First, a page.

Addis Ababa (Ethiopia) An estimated 8.5 million people, or 11% of the population of Ethiopia, are at risk from high concentrations of fluoride in water used for domestic consumption.
When consumed in high concentrations fluoride is toxic and spoils the natural colour and texture of teeth, said Dr. Berhanu Gizaw, a geological survey expert at the Ethiopian ministry of mines and energy.
He said studies indicate that the volcanic rocks of East Africa are richer in fluoride than analogous rocks in other parts of the world.
Gizaw said fluoride has various impacts on health, depending on the amount of concentration in the water supply.
Water with a fluoride concentration of between the range of 1.5 and 3.5 mg/l causes a kind of enamel hyperplasia known as dental flourosis if consumed during the period of enamel maturing.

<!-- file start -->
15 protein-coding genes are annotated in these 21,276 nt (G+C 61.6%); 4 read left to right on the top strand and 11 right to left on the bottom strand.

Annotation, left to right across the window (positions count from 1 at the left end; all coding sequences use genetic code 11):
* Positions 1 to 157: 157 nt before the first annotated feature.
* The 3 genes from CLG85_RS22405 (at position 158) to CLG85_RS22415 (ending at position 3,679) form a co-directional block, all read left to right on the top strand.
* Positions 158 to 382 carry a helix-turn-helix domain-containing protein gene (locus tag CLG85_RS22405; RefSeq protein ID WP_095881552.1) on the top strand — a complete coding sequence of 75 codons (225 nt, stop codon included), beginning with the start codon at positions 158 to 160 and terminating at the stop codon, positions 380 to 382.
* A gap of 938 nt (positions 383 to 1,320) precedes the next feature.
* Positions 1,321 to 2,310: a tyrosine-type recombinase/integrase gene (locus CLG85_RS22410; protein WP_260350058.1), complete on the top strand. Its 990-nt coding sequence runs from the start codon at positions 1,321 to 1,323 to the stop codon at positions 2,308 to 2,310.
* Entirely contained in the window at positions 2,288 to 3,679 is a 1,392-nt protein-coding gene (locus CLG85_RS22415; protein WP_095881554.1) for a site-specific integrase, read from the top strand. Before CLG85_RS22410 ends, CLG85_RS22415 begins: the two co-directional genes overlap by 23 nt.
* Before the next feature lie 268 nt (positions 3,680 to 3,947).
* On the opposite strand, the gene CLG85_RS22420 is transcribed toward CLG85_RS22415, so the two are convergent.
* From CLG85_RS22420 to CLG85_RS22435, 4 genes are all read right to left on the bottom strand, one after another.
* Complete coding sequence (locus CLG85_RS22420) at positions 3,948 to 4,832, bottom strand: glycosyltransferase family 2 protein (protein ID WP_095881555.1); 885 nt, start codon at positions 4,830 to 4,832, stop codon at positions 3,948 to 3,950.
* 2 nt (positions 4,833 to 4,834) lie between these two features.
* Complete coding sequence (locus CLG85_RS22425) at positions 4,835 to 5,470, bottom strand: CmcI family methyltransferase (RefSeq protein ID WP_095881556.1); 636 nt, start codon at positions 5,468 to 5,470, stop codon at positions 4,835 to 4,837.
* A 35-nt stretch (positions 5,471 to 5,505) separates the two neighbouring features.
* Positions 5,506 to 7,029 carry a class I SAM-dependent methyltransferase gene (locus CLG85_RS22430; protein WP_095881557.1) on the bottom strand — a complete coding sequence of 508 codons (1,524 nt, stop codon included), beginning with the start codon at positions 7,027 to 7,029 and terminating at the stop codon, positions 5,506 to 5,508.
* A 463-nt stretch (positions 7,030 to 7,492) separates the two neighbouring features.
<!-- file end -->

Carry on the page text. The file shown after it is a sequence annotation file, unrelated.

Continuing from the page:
This results in the destruction of ameloblasts and the production of abnormal mottled enamel, he said.
If the concentration is between the range of 3.6 and 10 mg/l skeletal flourosis, a kind of bone disease, which alters the size and structure of its crystal, will result.
“If it exceeds 10 mg/l, skeletal crippling will occur,” he said.
In areas where alternative water sources are not readily available, water treatment is the only option to control flourosis though it is expensive, he noted.